On 21 December 2007, the Luxembourg government introduced beneficial tax treatment for income deriving from intellectual property (IP) rights (the "IP regime"). Pursuant to the IP regime, 80% of net income and capital gains derived from software copyrights, patents, trademarks, designs, models and domain names is exempt from corporate income tax. Furthermore, under the IP regime, a taxpayer who develops a patent and uses it for its own activities is entitled to a notional deduction of 80% of the net remuneration that a third party would have paid on an arm's-length basis to use the patent. Qualifying IP assets are also exempt from the net wealth tax.
A much-awaited circular was finally issued by the Luxembourg tax authorities on 5 March 2009, laying down certain guidelines with respect to the IP regime and clarifying certain points. These points can be summarised as follows.
Nature of the IP rights
The circular provides explanations and illustrations for each category of qualifying IP rights. In general, the tax authorities have taken a broad view on the scope of the qualifying IP rights. In other words, IP rights will benefit from the regime as long as protection is granted. For instance, with respect to patents, it has been specified that supplementary protection certificates (SPCs) may also benefit from the IP regime.
Ownership of the IP rights
The circular confirms that the owner of a qualifying IP asset needn't necessarily be the creator, inventor or initial applicant in order to claim the benefit of the 80% exemption under the IP regime. This is, however, not true for the 80% notional deduction, which is only available to the creator of the patent.
Also, in accordance with the substance-over-form principle of Luxembourg tax law, the circular specifies that if the economic owner and the legal owner of qualifying IP assets are not the same person, only the economic owner can claim the benefit of the IP regime.
The IP regime only applies to income that qualifies as royalties within the meaning of Article 12 §2 of the OECD Model Tax Convention. For example, the circular mentions that qualifying income includes damages for the infringement of IP rights within the meaning of the OECD Model Tax Convention. The circular stipulates however that if an IP license agreement also includes the supply of other services or covers rights that are ineligible for the IP regime, the income should be prorated and only the qualifying portion can benefit from the favourable rules.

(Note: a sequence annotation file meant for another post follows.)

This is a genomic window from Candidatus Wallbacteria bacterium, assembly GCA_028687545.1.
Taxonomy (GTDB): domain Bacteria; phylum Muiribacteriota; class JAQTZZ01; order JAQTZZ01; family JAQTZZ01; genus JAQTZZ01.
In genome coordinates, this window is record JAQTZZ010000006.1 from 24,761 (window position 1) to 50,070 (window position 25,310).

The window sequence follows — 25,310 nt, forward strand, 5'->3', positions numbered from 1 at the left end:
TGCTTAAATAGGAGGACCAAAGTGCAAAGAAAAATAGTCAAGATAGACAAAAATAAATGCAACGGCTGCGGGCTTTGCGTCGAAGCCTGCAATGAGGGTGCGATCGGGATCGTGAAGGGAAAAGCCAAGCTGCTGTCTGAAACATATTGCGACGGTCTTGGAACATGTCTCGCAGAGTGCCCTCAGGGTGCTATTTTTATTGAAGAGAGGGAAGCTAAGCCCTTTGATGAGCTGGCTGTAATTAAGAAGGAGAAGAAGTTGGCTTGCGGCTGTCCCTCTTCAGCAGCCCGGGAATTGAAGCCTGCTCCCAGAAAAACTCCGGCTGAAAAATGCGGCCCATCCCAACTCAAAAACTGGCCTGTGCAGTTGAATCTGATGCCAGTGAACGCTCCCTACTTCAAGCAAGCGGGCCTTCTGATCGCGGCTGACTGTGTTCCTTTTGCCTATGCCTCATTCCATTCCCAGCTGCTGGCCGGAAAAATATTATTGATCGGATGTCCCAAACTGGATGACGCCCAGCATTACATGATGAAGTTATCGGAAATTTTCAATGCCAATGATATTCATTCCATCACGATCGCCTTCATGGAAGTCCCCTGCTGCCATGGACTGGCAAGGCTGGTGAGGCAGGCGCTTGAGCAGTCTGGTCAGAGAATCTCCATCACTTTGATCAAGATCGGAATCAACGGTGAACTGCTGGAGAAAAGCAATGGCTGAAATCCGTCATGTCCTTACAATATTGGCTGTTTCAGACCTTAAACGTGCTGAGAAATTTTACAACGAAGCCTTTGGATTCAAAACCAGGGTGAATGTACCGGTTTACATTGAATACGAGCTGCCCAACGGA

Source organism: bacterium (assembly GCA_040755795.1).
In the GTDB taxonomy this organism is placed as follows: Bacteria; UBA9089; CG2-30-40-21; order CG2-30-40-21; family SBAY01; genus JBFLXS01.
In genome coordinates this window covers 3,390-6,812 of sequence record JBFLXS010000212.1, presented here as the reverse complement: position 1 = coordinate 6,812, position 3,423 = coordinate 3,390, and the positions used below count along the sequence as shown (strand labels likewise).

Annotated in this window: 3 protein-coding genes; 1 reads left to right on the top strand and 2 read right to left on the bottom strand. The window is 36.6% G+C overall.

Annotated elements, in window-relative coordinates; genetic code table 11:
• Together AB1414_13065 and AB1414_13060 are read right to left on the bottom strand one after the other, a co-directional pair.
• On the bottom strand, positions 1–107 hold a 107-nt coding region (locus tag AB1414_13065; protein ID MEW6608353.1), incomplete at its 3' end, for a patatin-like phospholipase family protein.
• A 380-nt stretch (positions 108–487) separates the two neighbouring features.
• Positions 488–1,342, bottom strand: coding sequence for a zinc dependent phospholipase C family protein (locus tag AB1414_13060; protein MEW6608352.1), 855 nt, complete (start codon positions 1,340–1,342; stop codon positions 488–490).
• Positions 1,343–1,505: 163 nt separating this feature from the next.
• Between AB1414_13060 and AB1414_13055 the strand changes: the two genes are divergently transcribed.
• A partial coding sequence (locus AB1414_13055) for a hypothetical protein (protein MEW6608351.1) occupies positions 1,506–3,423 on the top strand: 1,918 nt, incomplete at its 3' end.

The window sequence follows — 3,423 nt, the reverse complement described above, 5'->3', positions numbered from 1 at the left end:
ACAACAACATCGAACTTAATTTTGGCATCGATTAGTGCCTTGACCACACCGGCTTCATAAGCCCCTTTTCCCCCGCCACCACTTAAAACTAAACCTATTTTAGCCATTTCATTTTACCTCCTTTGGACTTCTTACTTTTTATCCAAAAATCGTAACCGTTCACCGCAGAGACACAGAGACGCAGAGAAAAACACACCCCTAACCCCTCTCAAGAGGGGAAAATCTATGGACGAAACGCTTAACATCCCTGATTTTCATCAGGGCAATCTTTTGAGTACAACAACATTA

In order to benefit from the IP regime, the IP rights must have been created or acquired after 31 December 2007.
The circular stipulates that if the IP rights are acquired via tax-neutral transactions (e.g. roll-over relief upon the transfer of IP assets in a branch of activity or pursuant to a merger), the initial acquisition date of the IP assets by the transferring entity will be considered the acquirer's acquisition date as well.
Furthermore, the circular indicates that in the event of the migration of a non-resident entity to Luxembourg, the conversion of a tax-exempt entity into an ordinary fully taxable entity or the transfer of assets from a non-resident entity to a Luxembourg permanent establishment, the initial acquisition date of the IP assets shall continue to be used to determine when the assets were acquired. Even if, in these cases, a revaluation of the assets is required from a tax perspective, any such revaluation would not be relevant to determine the acquisition date of the assets.
In order to benefit from the IP regime, the IP rights must not have been acquired from a related party. A "related party" is defined in the law as (i) a company that holds a direct stake of at least 10% in the company acquiring the IP rights, (ii) a company in which the acquiring company has a stake of at least 10%, or (iii) a company at least 10% of whose share capital is directly held by a third company which in turn holds at least 10% of the company claiming the benefit of the IP regime.
In this respect, the circular specifies that a qualifying IP asset acquired by a company owned by an individual (or partnership) shareholder can qualify for the regime regardless of the size of that shareholder's stake in the company. In addition, according to the circular, the determination of whether two parties are related should be made at the time the intangible asset (IP right) is transferred.
Foreign withholding taxes
The circular confirms that foreign withholding taxes may be credited or deducted, subject to certain limitations.
Valuation of IP rights
Taxpayers can use all generally accepted valuation methods to value their IP rights. In transactions between related parties, valuation should be based on the arm's-length principle. In addition, the circular allows a simplified valuation method to be used for small and medium-sized companies.